Brian came flying past me while I was on the ground and I had a good vantage point to see how it was supposed to be done. I was laughing a bit and frustrated b/c if you look at it and see someone else ride it, you realize that the whole thing should be incredibly easy to ride but when you are there in the moment looking at the rocks, the trees, the water, it doesn’t seem easy at all. I was able to twist the brake levers back around the bars and take off again – but Brian was long gone putting a lot of time into me on the quarry descent. I’m sure I made up some time on Johnson’s Mountain but I never saw him again until over halfway through the next lap.

Before that happened, I was surprised not to get caught by anybody on the rest of that lap or even through seven bridges and the next section of trail before the BMX track. But then when I got to the BMX track, I looked back and saw that Jacob Tubbs was catching up to me. I figured he would catch me on the singletrack after the BMX climb – but as it turns out he ended up crashing. I didn’t know he had crashed so I was getting a lot of confidence from not getting caught on one of the singletrack sections that had worried me the most before the race.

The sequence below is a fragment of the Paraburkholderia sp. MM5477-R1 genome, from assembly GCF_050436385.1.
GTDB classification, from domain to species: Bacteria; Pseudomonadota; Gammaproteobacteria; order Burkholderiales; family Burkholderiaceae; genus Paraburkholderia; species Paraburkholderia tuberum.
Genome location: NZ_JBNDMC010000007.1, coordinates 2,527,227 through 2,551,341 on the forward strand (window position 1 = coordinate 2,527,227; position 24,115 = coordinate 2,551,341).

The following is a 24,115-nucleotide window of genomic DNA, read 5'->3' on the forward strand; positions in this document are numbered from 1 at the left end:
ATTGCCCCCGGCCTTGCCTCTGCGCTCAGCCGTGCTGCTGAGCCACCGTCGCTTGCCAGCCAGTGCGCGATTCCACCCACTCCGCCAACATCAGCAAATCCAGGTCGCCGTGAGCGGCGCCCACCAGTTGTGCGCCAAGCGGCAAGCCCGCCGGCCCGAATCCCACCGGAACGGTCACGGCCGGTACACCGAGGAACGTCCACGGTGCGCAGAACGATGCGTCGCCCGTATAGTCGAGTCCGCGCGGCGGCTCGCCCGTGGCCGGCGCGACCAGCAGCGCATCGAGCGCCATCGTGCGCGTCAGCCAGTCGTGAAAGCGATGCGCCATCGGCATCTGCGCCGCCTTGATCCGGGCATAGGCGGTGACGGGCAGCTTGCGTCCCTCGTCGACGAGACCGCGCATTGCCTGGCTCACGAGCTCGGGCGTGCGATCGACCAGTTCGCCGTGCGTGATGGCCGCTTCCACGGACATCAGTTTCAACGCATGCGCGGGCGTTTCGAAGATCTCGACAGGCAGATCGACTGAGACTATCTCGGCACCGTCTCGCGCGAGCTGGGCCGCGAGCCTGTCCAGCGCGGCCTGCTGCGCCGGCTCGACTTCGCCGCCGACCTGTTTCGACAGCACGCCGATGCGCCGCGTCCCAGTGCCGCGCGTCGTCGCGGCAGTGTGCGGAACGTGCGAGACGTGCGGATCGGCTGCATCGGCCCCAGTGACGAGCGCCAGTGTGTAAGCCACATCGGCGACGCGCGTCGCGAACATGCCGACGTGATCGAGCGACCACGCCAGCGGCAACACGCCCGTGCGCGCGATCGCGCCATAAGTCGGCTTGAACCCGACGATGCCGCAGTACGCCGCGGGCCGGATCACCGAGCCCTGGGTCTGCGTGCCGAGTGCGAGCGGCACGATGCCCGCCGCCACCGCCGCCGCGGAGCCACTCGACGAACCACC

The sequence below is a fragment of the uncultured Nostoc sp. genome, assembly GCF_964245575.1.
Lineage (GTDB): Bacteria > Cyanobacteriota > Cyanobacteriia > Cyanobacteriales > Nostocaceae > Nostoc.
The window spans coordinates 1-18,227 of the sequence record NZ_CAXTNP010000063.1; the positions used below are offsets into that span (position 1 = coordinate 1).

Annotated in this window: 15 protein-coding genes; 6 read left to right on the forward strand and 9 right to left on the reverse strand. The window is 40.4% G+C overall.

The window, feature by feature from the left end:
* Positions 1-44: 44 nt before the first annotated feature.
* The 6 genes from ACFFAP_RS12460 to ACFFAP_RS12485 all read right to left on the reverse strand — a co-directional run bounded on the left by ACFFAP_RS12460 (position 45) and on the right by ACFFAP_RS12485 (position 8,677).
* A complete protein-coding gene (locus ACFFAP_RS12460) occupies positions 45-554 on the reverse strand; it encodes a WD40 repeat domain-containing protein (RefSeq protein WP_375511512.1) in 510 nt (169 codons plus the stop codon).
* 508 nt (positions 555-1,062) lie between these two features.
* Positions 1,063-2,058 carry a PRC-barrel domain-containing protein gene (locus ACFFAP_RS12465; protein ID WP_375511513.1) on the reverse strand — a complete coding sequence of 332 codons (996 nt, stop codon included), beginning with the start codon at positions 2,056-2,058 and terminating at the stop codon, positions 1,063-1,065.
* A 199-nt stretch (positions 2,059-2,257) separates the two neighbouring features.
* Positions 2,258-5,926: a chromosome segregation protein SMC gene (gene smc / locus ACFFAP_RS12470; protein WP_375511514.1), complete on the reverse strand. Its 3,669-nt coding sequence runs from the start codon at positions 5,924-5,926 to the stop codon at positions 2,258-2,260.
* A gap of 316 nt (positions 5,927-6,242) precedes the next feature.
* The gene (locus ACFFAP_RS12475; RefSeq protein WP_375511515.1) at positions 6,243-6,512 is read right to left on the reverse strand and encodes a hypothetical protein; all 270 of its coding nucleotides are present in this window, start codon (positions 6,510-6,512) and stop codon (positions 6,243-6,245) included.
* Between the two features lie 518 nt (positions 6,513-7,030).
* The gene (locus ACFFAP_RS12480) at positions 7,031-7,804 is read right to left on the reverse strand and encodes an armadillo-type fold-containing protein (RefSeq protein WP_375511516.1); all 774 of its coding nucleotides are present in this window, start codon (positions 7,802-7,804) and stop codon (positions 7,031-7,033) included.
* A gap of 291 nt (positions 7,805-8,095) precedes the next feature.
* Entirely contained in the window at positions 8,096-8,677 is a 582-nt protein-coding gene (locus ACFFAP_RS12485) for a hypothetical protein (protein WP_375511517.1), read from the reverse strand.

I popped out on the fire road again still in third place behind Scott who would be over 5 minutes ahead of me by Jekyll according to John Karrasch who was stationed there all day at a spot where the course intersected itself briefly. Brian on the other hand was much closer ahead. In fact, I had caught Brian just before the top of the fire road but decided not to pass him since I knew he would be faster through the next sections.